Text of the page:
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Introduction to Computing Using Python Nested loop pattern and 2-D lists A nested loop is often needed to access all objects in a 2-D list >>> table = [[3, 5, 7, 9], [0, 2, 1, 6], [3, 8, 3, 1]] >>> print2D(table) >>> >>> table = [[3, 5, 7, 9], [0, 2, 1, 6], [3, 8, 3, 1]] >>> print2D(table) >>> def print2D(t): 'prints values in 2D list t as a 2D table' def print2D(t): 'prints values in 2D list t as a 2D table' def print2D(t): 'prints values in 2D list t as a 2D table' # for every row of t # for every object in the row # print object def print2D(t): 'prints values in 2D list t as a 2D table' # for every row of t # for every object in the row # print object def print2D(t): 'prints values in 2D list t as a 2D table' for row in t: for item in row print(item, end=' ') def print2D(t): 'prints values in 2D list t as a 2D table' for row in t: for item in row print(item, end=' ') def print2D(t): 'prints values in 2D list t as a 2D table' for row in t: for item in row print(item, end=' ') print() def print2D(t): 'prints values in 2D list t as a 2D table' for row in t: for item in row print(item, end=' ') print() (Using the iteration loop pattern) def incr2D(t): 'increments each number in 2D list t' nrows = len(t) ncols = len(t[0]) for i in range(nrows): for j in range(ncols): t[i][j] += 1 def incr2D(t): 'increments each number in 2D list t' nrows = len(t) ncols = len(t[0]) for i in range(nrows): for j in range(ncols): t[i][j] += 1 def incr2D(t): 'increments each number in 2D list t' def incr2D(t): 'increments each number in 2D list t' def incr2D(t): 'increments each number in 2D list t' # nrows = number of rows in t # ncols = number of columns in t for i in range(nrows): for j in range(ncols): t[i][j] += 1 def incr2D(t): 'increments each number in 2D list t' # nrows = number of rows in t # ncols = number of columns in t for i in range(nrows): for j in range(ncols): t[i][j] += 1 def incr2D(t): 'increments each number in 2D list t' # for every row index i # for every column index j t[i][j] += 1 def incr2D(t): 'increments each number in 2D list t' # for every row index i # for every column index j t[i][j] += 1 >>> table = [[3, 5, 7, 9], [0, 2, 1, 6], [3, 8, 3, 1]] >>> print2D(table) >>> incr2D(t) >>> print2D(t) >>> >>> table = [[3, 5, 7, 9], [0, 2, 1, 6], [3, 8, 3, 1]] >>> print2D(table) >>> incr2D(t) >>> print2D(t) >>> (Using the counter loop pattern)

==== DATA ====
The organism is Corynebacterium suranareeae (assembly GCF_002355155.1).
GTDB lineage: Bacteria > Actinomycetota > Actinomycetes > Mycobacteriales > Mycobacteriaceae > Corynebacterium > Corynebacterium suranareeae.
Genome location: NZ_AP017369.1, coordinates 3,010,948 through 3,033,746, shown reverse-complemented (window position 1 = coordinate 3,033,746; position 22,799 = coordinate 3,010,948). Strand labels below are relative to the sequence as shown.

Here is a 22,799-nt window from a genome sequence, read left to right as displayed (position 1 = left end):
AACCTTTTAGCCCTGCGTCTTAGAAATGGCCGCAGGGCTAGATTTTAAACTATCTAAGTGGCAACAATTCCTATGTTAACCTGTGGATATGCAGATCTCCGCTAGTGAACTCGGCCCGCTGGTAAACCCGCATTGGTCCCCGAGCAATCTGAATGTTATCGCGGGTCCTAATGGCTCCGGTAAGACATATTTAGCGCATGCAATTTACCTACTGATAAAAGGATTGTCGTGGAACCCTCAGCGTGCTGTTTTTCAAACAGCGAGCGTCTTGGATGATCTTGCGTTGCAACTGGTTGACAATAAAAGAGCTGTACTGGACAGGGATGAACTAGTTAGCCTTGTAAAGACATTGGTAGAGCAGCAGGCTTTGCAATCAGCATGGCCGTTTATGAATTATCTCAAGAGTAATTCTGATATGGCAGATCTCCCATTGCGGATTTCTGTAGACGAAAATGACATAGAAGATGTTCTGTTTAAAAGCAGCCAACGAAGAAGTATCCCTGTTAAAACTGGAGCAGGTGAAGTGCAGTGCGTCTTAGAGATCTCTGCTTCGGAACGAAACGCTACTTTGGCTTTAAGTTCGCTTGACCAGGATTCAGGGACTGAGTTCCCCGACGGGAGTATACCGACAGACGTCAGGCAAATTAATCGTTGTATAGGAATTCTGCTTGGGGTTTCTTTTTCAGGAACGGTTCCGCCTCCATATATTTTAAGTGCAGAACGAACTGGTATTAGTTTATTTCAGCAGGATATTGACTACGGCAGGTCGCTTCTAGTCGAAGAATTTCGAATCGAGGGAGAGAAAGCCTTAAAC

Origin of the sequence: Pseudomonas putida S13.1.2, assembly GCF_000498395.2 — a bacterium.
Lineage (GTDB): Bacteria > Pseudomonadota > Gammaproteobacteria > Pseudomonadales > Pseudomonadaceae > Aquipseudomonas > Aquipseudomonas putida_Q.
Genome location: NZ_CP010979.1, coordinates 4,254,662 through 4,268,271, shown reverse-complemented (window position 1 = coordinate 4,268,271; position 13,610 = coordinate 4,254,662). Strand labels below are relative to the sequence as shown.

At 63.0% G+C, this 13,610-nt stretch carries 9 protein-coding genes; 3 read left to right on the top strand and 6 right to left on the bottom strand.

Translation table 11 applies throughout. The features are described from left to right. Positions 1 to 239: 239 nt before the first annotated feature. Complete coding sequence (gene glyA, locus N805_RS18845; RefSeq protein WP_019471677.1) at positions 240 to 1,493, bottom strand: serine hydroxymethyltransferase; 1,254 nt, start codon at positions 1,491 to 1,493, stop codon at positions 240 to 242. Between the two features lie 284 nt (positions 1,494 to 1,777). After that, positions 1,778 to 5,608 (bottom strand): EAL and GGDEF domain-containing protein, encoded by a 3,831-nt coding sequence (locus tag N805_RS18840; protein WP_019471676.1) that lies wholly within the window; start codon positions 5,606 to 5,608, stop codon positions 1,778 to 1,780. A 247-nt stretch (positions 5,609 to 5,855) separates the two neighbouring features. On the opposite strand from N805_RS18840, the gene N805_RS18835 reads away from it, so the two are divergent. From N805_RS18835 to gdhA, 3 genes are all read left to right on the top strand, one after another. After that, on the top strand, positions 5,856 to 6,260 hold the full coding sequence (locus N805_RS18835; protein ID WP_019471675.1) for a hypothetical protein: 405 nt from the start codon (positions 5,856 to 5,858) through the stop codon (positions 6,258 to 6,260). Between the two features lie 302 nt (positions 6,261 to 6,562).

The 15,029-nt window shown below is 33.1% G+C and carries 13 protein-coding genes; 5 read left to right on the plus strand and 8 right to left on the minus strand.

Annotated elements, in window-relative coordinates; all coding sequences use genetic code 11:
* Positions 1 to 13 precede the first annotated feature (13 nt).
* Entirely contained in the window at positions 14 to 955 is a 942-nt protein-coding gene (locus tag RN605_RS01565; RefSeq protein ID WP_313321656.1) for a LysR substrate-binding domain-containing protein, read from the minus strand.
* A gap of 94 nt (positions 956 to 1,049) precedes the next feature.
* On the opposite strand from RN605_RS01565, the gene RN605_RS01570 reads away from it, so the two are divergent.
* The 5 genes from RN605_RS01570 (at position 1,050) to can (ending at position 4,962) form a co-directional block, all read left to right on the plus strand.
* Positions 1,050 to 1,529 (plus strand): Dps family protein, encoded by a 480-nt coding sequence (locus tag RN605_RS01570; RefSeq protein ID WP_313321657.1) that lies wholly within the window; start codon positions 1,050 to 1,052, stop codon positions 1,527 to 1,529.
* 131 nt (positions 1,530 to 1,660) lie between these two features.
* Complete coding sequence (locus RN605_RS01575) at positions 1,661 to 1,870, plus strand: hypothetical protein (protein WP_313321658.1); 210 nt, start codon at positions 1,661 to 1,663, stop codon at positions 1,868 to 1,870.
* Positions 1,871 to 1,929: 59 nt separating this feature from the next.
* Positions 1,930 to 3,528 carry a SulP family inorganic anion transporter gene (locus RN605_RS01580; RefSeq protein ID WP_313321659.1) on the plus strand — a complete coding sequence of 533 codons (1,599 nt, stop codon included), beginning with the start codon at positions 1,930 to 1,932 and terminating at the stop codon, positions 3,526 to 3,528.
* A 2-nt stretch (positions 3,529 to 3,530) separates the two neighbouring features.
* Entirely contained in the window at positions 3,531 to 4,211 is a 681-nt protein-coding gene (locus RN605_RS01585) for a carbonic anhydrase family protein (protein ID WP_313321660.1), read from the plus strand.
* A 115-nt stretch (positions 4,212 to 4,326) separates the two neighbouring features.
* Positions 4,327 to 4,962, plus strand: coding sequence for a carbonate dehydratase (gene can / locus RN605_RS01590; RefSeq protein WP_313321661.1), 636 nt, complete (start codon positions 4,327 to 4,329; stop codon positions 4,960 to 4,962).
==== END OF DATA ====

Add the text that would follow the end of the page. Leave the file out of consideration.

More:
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Introduction to Computing Using Python Exercise >>> lst = [[0, 156, 0, 0], [34, 0, 0, 0], [23, 123, 0, 34]] >>> pixels(lst) 5 >>> l = [[123, 56, 255], [34, 0, 0], [23, 123, 0], [3, 0, 0]] >>> pixels(lst) 7 >>> lst = [[0, 156, 0, 0], [34, 0, 0, 0], [23, 123, 0, 34]] >>> pixels(lst) 5 >>> l = [[123, 56, 255], [34, 0, 0], [23, 123, 0], [3, 0, 0]] >>> pixels(lst) 7 Implement function pixels() that takes as input: a two-dimensional list of nonnegative integer entries (representing the values of pixels of an image) and returns the number of entries that are positive (i.e., the number of pixels that are not dark). Your function should work on two-dimensional lists of any size.